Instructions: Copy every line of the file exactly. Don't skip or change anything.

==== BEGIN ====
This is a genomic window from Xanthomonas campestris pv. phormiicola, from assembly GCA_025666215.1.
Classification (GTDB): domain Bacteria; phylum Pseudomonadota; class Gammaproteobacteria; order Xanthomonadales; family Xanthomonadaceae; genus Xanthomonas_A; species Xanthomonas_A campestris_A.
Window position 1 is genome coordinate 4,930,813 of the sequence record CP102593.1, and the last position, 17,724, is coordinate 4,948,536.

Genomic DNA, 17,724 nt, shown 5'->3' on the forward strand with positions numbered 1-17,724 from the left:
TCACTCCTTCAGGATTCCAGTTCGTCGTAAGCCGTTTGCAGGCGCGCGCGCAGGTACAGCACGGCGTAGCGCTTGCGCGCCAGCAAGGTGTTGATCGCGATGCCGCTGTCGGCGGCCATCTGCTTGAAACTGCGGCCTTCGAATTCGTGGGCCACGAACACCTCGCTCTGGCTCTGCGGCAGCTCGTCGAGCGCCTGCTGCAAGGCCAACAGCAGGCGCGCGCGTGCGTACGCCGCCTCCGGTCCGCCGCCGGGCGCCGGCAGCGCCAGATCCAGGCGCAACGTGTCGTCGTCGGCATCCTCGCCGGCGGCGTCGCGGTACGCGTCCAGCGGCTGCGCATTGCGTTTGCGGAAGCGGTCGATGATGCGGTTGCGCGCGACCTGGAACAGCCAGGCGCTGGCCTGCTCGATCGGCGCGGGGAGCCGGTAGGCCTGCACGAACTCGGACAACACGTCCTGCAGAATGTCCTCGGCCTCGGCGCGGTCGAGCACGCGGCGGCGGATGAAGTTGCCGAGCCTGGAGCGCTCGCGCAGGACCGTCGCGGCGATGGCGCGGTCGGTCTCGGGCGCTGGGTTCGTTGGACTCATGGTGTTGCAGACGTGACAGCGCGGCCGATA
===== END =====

This is a genomic window from Xanthomonas campestris pv. phormiicola, from assembly GCA_025666215.1.
Classification (GTDB): domain Bacteria; phylum Pseudomonadota; class Gammaproteobacteria; order Xanthomonadales; family Xanthomonadaceae; genus Xanthomonas_A; species Xanthomonas_A campestris_A.
Window position 1 is genome coordinate 4,930,813 of the sequence record CP102593.1, and the last position, 17,724, is coordinate 4,948,536.

Genomic DNA, 17,724 nt, shown 5'->3' on the forward strand with positions numbered 1-17,724 from the left:
TCACTCCTTCAGGATTCCAGTTCGTCGTAAGCCGTTTGCAGGCGCGCGCGCAGGTACAGCACGGCGTAGCGCTTGCGCGCCAGCAAGGTGTTGATCGCGATGCCGCTGTCGGCGGCCATCTGCTTGAAACTGCGGCCTTCGAATTCGTGGGCCACGAACACCTCGCTCTGGCTCTGCGGCAGCTCGTCGAGCGCCTGCTGCAAGGCCAACAGCAGGCGCGCGCGTGCGTACGCCGCCTCCGGTCCGCCGCCGGGCGCCGGCAGCGCCAGATCCAGGCGCAACGTGTCGTCGTCGGCATCCTCGCCGGCGGCGTCGCGGTACGCGTCCAGCGGCTGCGCATTGCGTTTGCGGAAGCGGTCGATGATGCGGTTGCGCGCGACCTGGAACAGCCAGGCGCTGGCCTGCTCGATCGGCGCGGGGAGCCGGTAGGCCTGCACGAACTCGGACAACACGTCCTGCAGAATGTCCTCGGCCTCGGCGCGGTCGAGCACGCGGCGGCGGATGAAGTTGCCGAGCCTGGAGCGCTCGCGCAGGACCGTCGCGGCGATGGCGCGGTCGGTCTCGGGCGCTGGGTTCGTTGGACTCATGGTGTTGCAGACGTGACAGCGCGGCCGATA